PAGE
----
Small shark that partially segregates by sex

The Smalleye smoothhound (Mustelus higmani) is a shark belonging to the family Triakidae. It is found on the continental shelves of the western Atlantic. It can be found from the surface to deep depths. Like its name, the Smalleye smoothhound has small eyes that are widely separated. They partially segregate by sex.


Family: Triakidae – Houndsharks

Genus: Mustelus 

Species: higmani


Phylum– Chordata

Class– Chondrichthyles


Common NameGround Sharks

Family– Triakidae

Common NameHoundsharks




Average Size and Length: They are born between 21-24 cm/8.2-9.4 inches. Mature males have been measured at 43 cm/1.4 feet, and females at 48 cm/1.5 feet. The maximum recorded has been 64 cm/ 2 feet.

Teeth and Jaw: The teeth are fairly low and cusped that are pavement like.

Head: The snout is long and acutely pointed. The nostrils are widely spaced. The eyes are very small and widely separated.

Demographic, Distribution, Habitat, Environment and Range: The Smalleye smoothhound can be found in the tropical west Atlantic in the northern Gulf of Mexico to Brazil (11° N and 36° S). They can be found on the continental shelf and upper slope close inshore to far offshore of about 427 feet on mud, sand, and shell seabed off South America and deep off the continental slope at least 4,203 feet in the Gulf of Mexico. They are also found in brackish water and are considered demersal.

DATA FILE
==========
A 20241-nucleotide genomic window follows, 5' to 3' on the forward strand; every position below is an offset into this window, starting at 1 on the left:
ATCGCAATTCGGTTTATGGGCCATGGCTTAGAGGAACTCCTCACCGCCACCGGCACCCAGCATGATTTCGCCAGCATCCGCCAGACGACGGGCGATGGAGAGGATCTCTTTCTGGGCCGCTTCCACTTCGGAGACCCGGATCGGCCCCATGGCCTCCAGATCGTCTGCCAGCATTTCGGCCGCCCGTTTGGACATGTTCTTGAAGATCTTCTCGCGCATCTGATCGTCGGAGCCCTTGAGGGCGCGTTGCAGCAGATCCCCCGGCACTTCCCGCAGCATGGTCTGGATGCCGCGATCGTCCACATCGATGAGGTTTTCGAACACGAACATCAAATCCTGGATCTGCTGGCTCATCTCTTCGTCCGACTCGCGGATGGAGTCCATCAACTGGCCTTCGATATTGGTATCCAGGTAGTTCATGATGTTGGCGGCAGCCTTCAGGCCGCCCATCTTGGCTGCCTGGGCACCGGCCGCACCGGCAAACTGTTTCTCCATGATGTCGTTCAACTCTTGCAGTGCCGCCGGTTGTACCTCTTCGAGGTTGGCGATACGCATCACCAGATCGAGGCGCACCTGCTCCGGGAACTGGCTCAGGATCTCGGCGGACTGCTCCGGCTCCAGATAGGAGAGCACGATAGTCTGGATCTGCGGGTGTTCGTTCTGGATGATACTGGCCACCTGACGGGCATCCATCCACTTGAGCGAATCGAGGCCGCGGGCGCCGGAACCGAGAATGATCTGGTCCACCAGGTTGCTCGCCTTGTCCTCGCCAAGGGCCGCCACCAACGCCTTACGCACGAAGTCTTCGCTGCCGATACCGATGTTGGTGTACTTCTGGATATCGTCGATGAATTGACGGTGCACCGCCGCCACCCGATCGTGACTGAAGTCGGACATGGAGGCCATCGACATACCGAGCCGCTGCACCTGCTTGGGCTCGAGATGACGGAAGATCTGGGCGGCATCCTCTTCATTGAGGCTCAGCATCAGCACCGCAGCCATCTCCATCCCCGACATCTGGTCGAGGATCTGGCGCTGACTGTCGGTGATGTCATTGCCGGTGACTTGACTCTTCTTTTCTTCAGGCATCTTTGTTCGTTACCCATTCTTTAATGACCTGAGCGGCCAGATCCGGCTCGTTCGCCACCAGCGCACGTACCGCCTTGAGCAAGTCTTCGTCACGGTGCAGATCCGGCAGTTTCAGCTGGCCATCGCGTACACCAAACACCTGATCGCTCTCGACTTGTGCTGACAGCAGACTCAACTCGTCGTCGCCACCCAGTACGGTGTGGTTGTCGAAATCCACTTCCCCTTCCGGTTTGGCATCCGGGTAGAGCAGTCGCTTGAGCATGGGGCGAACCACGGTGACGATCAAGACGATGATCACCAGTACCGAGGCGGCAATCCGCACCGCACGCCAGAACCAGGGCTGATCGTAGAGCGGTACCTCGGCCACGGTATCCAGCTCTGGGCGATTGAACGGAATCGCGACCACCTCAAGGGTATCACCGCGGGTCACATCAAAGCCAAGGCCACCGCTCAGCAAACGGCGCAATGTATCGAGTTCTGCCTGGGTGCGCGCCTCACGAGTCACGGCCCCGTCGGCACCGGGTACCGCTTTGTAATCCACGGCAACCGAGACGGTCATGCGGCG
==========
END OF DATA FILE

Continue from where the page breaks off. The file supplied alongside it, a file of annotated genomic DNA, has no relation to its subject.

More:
Diet: They feed mainly on crustacea and occasionally on bony fish and squid.

Aesthetic Identification: The Smalleye smoothhound is a small shark that is plain greyish brown in color dorsally, and lighter ventrally. The dorsal fins are unfringed and falcate. The second dorsal fin is almost as long as the first dorsal fin.

Biology and Reproduction: They are viviparous, with yolk-sac placenta, having one to seven pups per litter, but typically three to five.

Behavioral Traits, Sensing and Intelligence: Partial sexual segregation does occur.

Smalleye Smoothhound Future and Conservation: They are currently of least concern. Locally they are common and abundant, and it is unknown their importance to fisheries.

Smalleye Smoothhound Recorded Attacks on Humans: Not a threat to humans.